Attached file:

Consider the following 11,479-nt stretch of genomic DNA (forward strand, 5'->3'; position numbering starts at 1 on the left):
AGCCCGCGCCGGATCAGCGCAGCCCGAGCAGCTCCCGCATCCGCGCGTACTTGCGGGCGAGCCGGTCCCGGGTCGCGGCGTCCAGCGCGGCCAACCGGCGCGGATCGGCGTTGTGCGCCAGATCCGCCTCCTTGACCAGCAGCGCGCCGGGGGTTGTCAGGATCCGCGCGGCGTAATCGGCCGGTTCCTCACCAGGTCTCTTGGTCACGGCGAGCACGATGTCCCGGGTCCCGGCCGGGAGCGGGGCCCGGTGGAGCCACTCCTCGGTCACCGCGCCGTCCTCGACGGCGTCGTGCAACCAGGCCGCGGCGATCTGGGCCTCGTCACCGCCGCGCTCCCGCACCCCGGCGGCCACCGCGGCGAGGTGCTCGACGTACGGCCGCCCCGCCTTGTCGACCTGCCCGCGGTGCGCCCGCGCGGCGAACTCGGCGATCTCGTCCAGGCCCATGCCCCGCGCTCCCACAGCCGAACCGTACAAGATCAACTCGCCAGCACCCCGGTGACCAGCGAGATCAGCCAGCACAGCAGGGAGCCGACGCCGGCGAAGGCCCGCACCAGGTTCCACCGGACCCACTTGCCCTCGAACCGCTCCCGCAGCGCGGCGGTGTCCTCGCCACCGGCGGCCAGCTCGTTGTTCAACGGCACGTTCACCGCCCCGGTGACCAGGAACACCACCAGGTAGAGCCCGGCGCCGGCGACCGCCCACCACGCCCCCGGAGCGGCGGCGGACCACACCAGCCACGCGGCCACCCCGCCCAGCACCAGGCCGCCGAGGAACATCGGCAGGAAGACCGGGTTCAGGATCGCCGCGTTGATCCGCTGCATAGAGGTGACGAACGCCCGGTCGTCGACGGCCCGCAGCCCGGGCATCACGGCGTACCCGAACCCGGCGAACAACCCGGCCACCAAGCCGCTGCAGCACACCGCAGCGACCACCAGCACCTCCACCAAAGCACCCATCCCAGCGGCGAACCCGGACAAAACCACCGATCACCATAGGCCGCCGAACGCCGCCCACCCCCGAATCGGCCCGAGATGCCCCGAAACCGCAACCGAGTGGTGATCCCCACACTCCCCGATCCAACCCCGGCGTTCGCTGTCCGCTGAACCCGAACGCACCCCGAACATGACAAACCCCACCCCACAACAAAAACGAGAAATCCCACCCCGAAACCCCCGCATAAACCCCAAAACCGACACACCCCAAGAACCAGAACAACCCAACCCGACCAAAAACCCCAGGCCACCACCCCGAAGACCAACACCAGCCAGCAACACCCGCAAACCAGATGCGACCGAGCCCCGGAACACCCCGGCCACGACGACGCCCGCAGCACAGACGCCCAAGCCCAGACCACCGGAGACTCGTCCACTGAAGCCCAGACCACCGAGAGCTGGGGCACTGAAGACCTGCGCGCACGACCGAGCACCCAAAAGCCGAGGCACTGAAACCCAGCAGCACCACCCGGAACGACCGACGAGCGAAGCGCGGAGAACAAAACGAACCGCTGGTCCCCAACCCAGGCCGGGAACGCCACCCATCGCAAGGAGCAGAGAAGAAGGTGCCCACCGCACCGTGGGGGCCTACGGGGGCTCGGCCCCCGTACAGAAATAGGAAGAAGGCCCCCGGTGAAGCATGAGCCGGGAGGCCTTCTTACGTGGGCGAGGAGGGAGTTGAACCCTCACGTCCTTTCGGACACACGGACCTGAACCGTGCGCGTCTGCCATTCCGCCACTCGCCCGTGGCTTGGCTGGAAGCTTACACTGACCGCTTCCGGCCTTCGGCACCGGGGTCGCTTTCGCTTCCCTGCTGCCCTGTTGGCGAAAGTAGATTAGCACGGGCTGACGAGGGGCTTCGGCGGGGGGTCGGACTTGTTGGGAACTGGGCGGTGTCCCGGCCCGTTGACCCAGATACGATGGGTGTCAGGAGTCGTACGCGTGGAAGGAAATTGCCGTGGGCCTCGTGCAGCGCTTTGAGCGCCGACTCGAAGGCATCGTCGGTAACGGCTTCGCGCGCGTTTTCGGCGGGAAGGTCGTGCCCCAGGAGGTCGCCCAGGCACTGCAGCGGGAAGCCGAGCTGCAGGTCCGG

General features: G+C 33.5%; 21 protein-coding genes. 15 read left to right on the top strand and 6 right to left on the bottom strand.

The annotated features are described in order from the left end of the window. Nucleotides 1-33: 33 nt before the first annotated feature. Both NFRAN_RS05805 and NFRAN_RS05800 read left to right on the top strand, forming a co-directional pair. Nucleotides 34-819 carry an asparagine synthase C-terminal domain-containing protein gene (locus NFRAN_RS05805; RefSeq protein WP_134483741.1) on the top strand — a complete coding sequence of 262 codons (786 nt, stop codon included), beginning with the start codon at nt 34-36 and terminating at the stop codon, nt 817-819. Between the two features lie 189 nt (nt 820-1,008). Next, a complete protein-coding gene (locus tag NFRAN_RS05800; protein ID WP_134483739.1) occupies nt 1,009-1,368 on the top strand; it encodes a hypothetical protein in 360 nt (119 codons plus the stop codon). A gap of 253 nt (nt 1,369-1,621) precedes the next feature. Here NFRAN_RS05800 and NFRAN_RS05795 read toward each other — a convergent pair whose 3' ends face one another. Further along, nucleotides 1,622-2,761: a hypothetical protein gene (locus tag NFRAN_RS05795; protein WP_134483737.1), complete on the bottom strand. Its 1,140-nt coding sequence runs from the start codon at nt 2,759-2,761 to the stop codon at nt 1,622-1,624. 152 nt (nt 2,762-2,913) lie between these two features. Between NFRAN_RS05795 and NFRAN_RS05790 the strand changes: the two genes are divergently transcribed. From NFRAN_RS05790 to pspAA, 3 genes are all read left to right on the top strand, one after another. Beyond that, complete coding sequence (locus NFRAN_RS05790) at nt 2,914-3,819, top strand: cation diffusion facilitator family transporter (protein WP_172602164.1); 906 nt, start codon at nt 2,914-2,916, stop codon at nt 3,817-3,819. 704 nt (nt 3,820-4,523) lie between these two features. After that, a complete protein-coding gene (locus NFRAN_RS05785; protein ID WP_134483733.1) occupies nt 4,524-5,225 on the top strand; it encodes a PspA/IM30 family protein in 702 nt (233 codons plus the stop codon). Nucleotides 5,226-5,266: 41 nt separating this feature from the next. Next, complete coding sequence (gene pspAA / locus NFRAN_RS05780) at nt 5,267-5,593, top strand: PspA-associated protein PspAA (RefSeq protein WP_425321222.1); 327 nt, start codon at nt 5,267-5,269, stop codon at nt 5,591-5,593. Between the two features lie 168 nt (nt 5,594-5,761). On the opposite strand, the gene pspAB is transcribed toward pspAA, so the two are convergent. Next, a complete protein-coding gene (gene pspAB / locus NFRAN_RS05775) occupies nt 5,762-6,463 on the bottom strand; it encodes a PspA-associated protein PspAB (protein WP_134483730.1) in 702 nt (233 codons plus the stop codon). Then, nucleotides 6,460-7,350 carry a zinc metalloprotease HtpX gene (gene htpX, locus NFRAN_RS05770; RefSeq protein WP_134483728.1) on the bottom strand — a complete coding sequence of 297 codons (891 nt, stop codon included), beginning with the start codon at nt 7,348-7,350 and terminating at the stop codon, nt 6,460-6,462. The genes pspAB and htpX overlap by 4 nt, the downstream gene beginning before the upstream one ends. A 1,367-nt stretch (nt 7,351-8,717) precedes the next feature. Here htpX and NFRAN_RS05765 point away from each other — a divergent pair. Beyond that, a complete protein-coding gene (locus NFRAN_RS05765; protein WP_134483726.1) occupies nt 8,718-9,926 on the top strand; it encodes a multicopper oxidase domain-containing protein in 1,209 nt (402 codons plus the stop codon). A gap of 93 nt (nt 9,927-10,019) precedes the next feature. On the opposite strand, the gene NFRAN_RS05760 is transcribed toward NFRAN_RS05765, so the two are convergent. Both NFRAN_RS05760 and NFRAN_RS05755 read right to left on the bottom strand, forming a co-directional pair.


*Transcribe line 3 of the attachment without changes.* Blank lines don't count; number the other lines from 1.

General features: G+C 33.5%; 21 protein-coding genes. 15 read left to right on the top strand and 6 right to left on the bottom strand.